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GIVE HIM A LIFT.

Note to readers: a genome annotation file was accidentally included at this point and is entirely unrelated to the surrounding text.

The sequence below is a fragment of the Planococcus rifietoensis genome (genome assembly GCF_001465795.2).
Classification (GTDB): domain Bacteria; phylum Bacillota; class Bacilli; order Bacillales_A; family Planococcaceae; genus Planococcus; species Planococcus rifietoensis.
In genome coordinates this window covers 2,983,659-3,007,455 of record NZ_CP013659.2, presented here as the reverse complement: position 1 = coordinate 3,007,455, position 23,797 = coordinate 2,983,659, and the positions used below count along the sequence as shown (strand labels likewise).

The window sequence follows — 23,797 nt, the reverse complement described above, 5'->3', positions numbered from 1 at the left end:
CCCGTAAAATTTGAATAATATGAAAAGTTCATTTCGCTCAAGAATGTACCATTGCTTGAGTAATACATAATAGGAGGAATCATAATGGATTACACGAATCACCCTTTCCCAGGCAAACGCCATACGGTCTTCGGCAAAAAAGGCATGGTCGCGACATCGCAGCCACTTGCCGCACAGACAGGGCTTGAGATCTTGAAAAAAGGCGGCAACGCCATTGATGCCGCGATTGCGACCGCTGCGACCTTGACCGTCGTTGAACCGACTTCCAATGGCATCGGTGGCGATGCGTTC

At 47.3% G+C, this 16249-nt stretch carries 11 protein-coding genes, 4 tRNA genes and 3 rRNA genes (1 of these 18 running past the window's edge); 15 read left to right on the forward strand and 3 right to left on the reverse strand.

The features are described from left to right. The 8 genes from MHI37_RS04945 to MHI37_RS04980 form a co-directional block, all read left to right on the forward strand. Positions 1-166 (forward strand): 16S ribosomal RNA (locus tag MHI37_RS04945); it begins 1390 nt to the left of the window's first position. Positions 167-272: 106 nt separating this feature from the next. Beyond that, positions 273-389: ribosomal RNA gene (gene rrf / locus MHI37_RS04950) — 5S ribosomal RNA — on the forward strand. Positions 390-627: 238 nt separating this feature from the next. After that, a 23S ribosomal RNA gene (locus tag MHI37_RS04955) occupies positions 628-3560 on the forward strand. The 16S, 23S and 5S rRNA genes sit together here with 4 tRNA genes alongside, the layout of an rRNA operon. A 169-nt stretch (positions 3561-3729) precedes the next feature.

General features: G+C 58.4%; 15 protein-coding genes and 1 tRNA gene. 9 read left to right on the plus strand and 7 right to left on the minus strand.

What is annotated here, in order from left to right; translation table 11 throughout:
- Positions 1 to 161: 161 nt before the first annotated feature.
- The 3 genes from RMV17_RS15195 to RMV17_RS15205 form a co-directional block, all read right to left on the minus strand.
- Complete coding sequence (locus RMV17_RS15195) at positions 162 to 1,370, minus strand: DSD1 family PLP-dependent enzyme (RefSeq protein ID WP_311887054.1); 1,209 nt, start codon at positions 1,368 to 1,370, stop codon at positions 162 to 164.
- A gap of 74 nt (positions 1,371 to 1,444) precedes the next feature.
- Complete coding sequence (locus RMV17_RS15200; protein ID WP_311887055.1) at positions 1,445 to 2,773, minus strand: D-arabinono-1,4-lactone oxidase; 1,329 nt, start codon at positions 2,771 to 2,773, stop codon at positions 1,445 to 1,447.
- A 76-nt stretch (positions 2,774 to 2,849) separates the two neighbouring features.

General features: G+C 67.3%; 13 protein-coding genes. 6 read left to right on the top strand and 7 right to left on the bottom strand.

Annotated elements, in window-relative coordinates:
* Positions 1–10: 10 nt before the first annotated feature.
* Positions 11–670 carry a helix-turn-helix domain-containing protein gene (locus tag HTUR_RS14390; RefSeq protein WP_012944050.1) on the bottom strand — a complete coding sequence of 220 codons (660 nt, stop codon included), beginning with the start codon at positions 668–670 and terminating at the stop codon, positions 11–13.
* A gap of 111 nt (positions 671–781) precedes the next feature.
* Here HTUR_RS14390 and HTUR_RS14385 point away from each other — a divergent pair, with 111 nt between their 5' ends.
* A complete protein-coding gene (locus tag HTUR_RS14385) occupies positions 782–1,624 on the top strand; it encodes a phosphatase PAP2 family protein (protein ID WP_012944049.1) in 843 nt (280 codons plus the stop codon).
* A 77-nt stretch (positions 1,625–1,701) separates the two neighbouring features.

I was trudging one day down a dusty road While my back was curved under a bit of a load, And the way was long and my feet were sore. And my bones ached under the load I bore; But I struggled on in the summer's heat, Till 1 came to a pool where I bathed my feet. Then, resting a bit, I ahouldered my load, And wended my way down the dusty road. The morning stretched into the afternoon -My journey's end seemed as far as the moon; Till at length a horse and wagon drew near. And mv heart revived with a spark of cheer. But the man saw only hid own small soul, And the narrow way to his narrow goal. And he whipped his horse to a guilty trot, Though the sand was deep, and the day was hot, And he pa Sed me by on the dusty road, And I sank still lower beneath my load. Yet out of the dust came another man, With a grizzled beard and a cheek of tan, And he pulled up short, and he gayly cried: "I say thera, comrade, get in and ride!" And he placed my bundle behind the seat. And he said, "Climb in here an' rest your feet; I never pass by a man on the road. An' 'speshly friend, if he's got a load." I reached my journey ere came the night, And my feet were rested, my heart was light; And I blest the driver who'd gayly cried: "I say there, comrade, get in and ride!" Ah! the world is full of sore-footed men Who need a slight lift every now and again, And the angels can see through the white cloud rift All the God-like souls who give them a lift. Joe Cone in Boston Herald. Feeding For Eggs. If a hen has enough of the right kind of food, she will lay, provided she is of the laying age. Most lay ing hens get too much of a grain diet; they need animal food and green food as well. If the food lacks in protein, they can not lay eggs in the quantity they would with it Green cut-bone is one of the best eggs foods fowls can have as well as one of the cheapest. If every neighborhood where there is a gasoline engine had a power bone cutter, we venture to say there would be no lack of a market for the bone, and that the number of eggs marketed from that neighbor hood would be tremendously in creased. Dry bone can not take the place of the green bona If green bone can not be had, better buy a good quality of beef scraps. We can, in a measure, keep our cake and eat it, too; or, in other words, coax our hens to lay through the winter, and yet get fertile eggs in the spring, by feeding whole grain, green food and green cut bone through the winter instead of soft mashes with condiments and egg powders. Hard, sharp grit, and plenty of water are also essentials for egg production. Wallaces' Farmer. Corn Harvest Time Is Here Heap high the farmer's hoard! Heap high the golden corn! No richer gift has Autumn poured From out her lavish horn Girl Brings 21 Brothers to U. S. Miss Marie Tufer, a young Vien nese girl living in New York, ar- j horses, sheep, hens and hogs it From The Farm. When the world wants good cows ranged for the passage of a brother from the old country, who will be the twenty-first brother she has brought to the United States in six years. She was the first family to ven ture to America and settling in New York, soon obtained employ- out to the farms and gets ment and prospered. Her glowing ', i r u : i l i I accounts vi uie uruimseu imiu . quickly influenced her brothers, sends them. When it wants good things to eat itwrites a letter to the farmers and is never disappointed in get- I ting just what it orders. j When it wants the choicest fruit ! our farms have it. If fruit is not the plentiful in the East, there is raur fpAm j 0- vu V lull A I VSlla. !' Whan if la rlM U who began to follow her one by j the thousand fa other landg who one j never knew what home really is. it Miss Tufer has acted throughout j 8ends to this great country of ours. as uie. American uu.ier ior tu j When the WQrld of lamuy. ana as eaca owner muae , men tQ do th reacheg up his mind to emigrate she would j out ks hand tQ f and send the money for his passage to , .Tou havejustthe ones we want uic wuu rnauo . ..cucoo-i j Sen(j them tQ .g fl q arrangements . oe gin S0Te stTesS do mt al usr worn morousniy sysueuiauzeu. When a new brother arrives he applies to ths German Immigrant society, and a result all of the twenty brothers are now profitably Amrl,mr1 in oKMlf Mam Vrkplr Hnln cuiiucu in ouuui ""'J , the father, mother and one daugh- j ter.are left in the 6ld home just outside of Vienna. Ex. And from the farms a steady , stream of men goes to answer the call. You find them in the offices. in the factories, in the stores of the great cities. They are doing much of the world's work to-day, and they will always be doing it; for the farm grows just that kind of men. Monks' Kindness To Birds This pretty story comes from . Rome: The other day an enormous j flight of swallows passing from Italy northwed over the Alps, near the ! famous hospice of St. Bernarn were The world gets its best Irom the farm; and there is a-plenty left Let's be thankful for that! Forum We better love the hardy gift! Our rugged vales bestow. To cheer us when the storm drift Our harvest fields with snow shall and We dropped the seed o'er hill plaiD, Beneath the sun of May, And frightened from our sprouting , grain, The robber crows away. And now, with Autumn's moonlit eyes, Its harvest time has come, We pluck away the sprouting grain, And bear the treasure home. But let the good old crop adorn The hills our fathers trod; Still let us, for His golden corn. Send up our thanks to God! John G. Whittier. Mrs. W. S. Brown, of Troy who has been the guest of her son, J. F. Brown and wife is visiting in Shel-bina. Miss Monica Lee, of Ely was a Monroe shopper Saturday. Naturally. A teacher in a nearby town is noted for her patriotic ferver. One surnrised bv a heavv snowstorm. 1 day in cIass- while in 8 Particularly Th mnnks nhsftrvind the helnless ' uplifted mood, she turned to one of birds like a black cloud approach ing the hospice, opened the doors and windows, whereupon thousands of the birds swarmed in, seeking shelter against the snow and storm. The refectory, the corridors, the kitchen and even the monks' cells were crowded by the swallow. The birds remained the whole night and : the next morning the weather being fine they continued their flight. Many hundreds that did not reach the hospice were afterwards found dead in the snow. Norborne Democrat. her pupils, an average boy of twelve "Now, Tommy," said she, "tell us what you would think if you saw the Stars and Stripes waving proud ly over the field of battle." "I should think," replied Tommy, "that the wind was blowing." Ex Mrs. Dick Hardesty' and daughter Davie Lee, have been visiting rela tives in Hannibal, Quincy and St. Louis. Mrs. J. B. Briscoe, . of Perry spent Thursday with her son, J. B. who is attending school in , Monroe, He accompanied her home, Friday. Mrs. Hoffman, of Hannibal visited Judge Drescher and wife part of last week. Mrs. W. W. Handley and Miss Amy Green have been visiting in Moberly. W. T. Youell Saturday." '' was in Stoutsville Harry Humphrey, has been the guest of Mrs. P. Humphrey. of Lakenan his mother, Miss Bessie Basket, of Hannibal visited friends in this city last I week. Clyde Cooperrider has been visit ing in Moberly. I. M. Carter and wife, of Canton returned home Saturday after a weeks visit with Owen Bradshaw near this city. Hot Off the Bat Be frank and you will be friend less. Loose habits may get a man in a tight place. There, is no insurance against the accident of birth. A ruffled temper doesn't improve a plain woman's looks. Those who stick to business rare ly get stuck up. It seems to be the fate of the autoists to see the under side of things. Life may be a grind, but you need not be a crank. A liquid voice may be an excel lent thing in a woman if she does n't neglect to turn off the tap Ex Observations of Uncle Jed. The average man likes to be told what he believes already. Bein' told that his judgement is correct is soothin' to his vanity. I hev often wondered when I see a dog chasin' a train what he really thinks he is goin' to do with it if he gets it. I hev seen a few men so narrow minded that they would git mad at you if you didn't like the same kind uv pie that they preferred. It takes less time and trouble to throw a brick than to gather a bou quet but generally speakin' the bou quet is heap the better investment If you don't believe in a hereafter it occurs to me that you air a great fool to waste time arguin' your be lief. If you air correct what's the difference? I can't say that I ever knowed where a man got wrong because he knowed to much but I hev seen quite a few who got off wrong be cause they knowed so blamed many things that wa'n't so. I suppose there must be some thin' in this here microbe theory but I would believe it a lot stronger if it wa'n't fur the fact that the dirt iest people I ever saw seemed to be the healthiest. A roll uv one dollar bills looks as big at a distance as a roll uv hundred dollar bills but they don't count just the same when it comes to the point where money talks. When you meet a friend and he tells you that you look just as; young as you ever did that really j means' that he thinks you air gittin' j pretty blamed old an' he is lyin' to ' you to make you feel good. j I onct heard a feller declare that ! he loved the Kansas wind. At first ' I supposed he wuz just a common liar but afterward I discovered that j he wuz a real estate agent who hed ; lands fur sale in western Kansas, j I see an account the other day uv the manner uv livin' uv John D. Rockefeller. The writer says that John lives almost exclusively on THE REAL AUTHORITY. He Do you think your father would object to our marriage? She He would If I told him to. Always a ours wop. 'The man who scatters the seeds ut 1 iiulness don't need to worry about he cultervatlon; the crop will take uv Itself." Let the Work Be Pint. Never mind where you work; let your care be for the work Itself. Spurgeon. Another Nature Faker. Wanted Situation as dairyman can milk or drive wagon. Dairyman, care Georgian. Atlanta Georgian. The Luck In Life. One foolish act may undo a man, and a timely one make his fortune. Irish Proverb. In Early History. The first Biblical illustrative art nueR'tprl In the symbolic frescoes of i ,. r.".t-:rTinibs. Becoming Pikers. The treasury department reports an increased demand for one-dollar bills. Are we turning pikers? Buffalo Ex press. Wise Man. "I'm going to marry a girl ten years older than I am," says tse Phil osopher of Folly, "so that I can catch up with her by the time I'm fifty." Sad. The saddest words, you must admit, are these: "The hired girl has quit" Detroit Free Press. Devices of Smugglers. The various f;ates of Paris are guarded by customs collectors, and the devices used to deceive them are shown in the museum. A dummy stomach, which was a sort of India rubber porV-t. was used by one appar ently portly enileman to carry duti able goods nio th? city. Other ex hibi'ft are : ?!o:se il'.ar which was fi' i with chartreuse and a cart with ls!.r...s which contained neatly rolled i up lace. Post Office Pens. Mustard manufacturers grow rich, we are told, not by the quantity of mustard consumed, but by that which is wasted and left on the diners' plates. The saving is recalled by an Interesting statement made by the postmaster general as to the number of pens supplied for use by the public In the post ofnceB of the country. It seems that last year the total was 1,250,000. Pall Mall Gazette. Ernest Smith visited relatives in Hunnewell several days last week. Mrs. W. D. Barnes and children, have been the guests of B. 0. Wil liams at Shelbina. W. L. Bond was transacting busi ness in Shelbina, Saturday. Mrs. S. G. Redman, of Palmyra has been the guest of relatives in this city. Mrs. S. D. Pollard and daughter, Miss Nellie were Quincy shoppers Saturday. Miss Buelah Jackson has been visiting in Woodland. Mrs. Anuie Hutchison has been visiting her daughter Mrs. Hattie Eshom at Hannibal Mrs. Mishey Carlson has been visiting friends in Hannibal Mrs, M. J. Ballard is visiting rela tives in SL Louis. ' Expressing Contempt. One of the deputy clerks over at the courthouse was angry with the page of his courtroom the other day and wanted to express contempt of the page's mental capabilities. "You BVA a ,.' wl i Vnn" .1 .,..1 ,1 .Via bottled milk. If I wuz forced to ; clerk ..Wny if you; brain was mada live on bottled milk I would want a of dynamite and some one should set hundred million dollars myself. k ofrt tne concussion wouldn't muss : jour uair: luaianapous star. It seems to be sort uv natural fur the average boy ur man to like , Yeomen's Homes. to make a noise. If you notice, the' ine nT VT i n J , Vptt . , . day may have left the laborer In very feller who beats a gong in front UV; prim,ve dwellings, but it gave noble an eatin' house generally pounds it j mansions to the great and to farmers looel twino ao lnnd h nppla auu country craiiBiufn pienm uum I VI BUtU UulllUUIt,! to. I hev a friend who pretends to know what he is talkin' about who savs that if the women don't quit this thing uv pilin a half bushel ur such a matter uv false hair on their heads, it is unly a question uv time until they will all be as bald as billiard balls. I am not expectin' however that this warnin' is goin' to stop the fashion. - Mail and Breeze Mrs. Ennis Tooley. of Ely was a Monroe visitor Saturday. Miss Delia Gordon has been visit ing in Quincy. Miss Ethel Lanius, of Ely was a Monroe shopper Saturday. and such charm that many of them stand to-day to shame us into a Vss contemptible mode of building than Hint which the nineteenth century produced. Coun. try Lire. Church Prayer-Meeting. A large church in Chattanooga, Tenn., has a thermometer fixed upon its wall, whose highest point numbers Its entire church membership, and whose mercury Is set at the number In attendance on the church prayer meeting. There must be something startling about this to look at In black and white If the church prayer-meet-Ing Is attended in proportion to its membership as It is in many of our Christian churches. It is snld that the church prayer-meeting is a sure indi cation of the spiritual condition of the church. Trees Detrimental to Plant Life. Plant life rarely Urtres uader yrm and aah trees.-